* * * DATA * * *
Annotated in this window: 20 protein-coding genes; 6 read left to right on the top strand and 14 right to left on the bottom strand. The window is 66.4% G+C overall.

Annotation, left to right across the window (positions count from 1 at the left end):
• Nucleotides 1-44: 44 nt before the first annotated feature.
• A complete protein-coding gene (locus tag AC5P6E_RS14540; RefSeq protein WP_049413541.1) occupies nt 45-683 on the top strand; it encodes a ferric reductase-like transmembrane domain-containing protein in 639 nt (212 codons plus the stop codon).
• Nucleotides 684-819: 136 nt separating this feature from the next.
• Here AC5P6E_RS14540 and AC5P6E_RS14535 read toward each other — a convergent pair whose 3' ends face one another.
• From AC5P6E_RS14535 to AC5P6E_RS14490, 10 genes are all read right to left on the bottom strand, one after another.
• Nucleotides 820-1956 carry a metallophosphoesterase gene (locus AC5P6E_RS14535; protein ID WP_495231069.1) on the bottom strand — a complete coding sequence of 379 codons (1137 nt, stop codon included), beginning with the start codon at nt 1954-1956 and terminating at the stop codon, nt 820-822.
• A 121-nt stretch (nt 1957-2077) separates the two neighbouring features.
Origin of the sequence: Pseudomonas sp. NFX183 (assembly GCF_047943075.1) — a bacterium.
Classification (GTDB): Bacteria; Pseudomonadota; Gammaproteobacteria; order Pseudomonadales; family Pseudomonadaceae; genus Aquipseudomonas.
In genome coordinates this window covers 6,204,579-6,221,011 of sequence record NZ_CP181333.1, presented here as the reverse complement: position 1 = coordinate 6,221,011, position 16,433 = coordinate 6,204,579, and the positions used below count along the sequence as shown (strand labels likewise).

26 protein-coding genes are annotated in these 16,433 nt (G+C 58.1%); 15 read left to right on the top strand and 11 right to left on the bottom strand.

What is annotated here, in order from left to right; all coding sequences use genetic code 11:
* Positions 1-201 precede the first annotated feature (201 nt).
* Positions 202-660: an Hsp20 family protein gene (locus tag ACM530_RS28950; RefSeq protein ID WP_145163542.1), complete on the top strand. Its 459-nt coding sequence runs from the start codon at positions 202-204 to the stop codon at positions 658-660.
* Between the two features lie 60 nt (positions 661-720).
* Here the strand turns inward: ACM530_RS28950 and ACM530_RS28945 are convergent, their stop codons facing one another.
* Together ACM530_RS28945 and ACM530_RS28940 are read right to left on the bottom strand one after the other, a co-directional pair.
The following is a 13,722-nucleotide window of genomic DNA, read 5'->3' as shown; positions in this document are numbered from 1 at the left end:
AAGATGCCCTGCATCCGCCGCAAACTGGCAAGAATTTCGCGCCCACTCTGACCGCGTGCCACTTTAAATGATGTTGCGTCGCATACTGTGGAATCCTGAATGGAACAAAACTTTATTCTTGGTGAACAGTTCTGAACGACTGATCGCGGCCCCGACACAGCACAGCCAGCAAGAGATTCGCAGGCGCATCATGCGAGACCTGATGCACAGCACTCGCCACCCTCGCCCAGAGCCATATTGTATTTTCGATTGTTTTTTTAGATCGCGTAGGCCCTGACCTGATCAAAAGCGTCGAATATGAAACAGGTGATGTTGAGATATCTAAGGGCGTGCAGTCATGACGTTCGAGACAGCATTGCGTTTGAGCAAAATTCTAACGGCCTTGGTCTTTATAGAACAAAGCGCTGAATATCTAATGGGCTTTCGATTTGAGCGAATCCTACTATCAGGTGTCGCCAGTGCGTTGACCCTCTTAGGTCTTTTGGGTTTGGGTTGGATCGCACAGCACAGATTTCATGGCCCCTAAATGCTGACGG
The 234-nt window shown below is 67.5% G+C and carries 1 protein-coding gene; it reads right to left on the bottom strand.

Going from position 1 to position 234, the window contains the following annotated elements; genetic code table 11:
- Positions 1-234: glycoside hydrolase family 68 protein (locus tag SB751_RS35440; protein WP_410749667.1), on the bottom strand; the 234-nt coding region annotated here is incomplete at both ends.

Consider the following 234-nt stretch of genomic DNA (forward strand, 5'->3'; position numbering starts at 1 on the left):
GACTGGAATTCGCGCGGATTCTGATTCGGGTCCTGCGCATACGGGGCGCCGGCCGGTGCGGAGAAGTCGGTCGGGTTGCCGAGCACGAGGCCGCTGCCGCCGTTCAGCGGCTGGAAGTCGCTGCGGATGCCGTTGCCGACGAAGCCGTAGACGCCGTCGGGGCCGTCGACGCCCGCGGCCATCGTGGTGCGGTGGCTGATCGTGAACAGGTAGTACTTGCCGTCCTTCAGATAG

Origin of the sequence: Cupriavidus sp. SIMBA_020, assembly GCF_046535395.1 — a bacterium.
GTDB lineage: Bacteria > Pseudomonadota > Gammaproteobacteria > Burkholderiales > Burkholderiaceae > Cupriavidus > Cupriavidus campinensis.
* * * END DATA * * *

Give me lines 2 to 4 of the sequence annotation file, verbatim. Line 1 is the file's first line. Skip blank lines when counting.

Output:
Annotation, left to right across the window (positions count from 1 at the left end):
• Nucleotides 1-44: 44 nt before the first annotated feature.
• A complete protein-coding gene (locus tag AC5P6E_RS14540; RefSeq protein WP_049413541.1) occupies nt 45-683 on the top strand; it encodes a ferric reductase-like transmembrane domain-containing protein in 639 nt (212 codons plus the stop codon).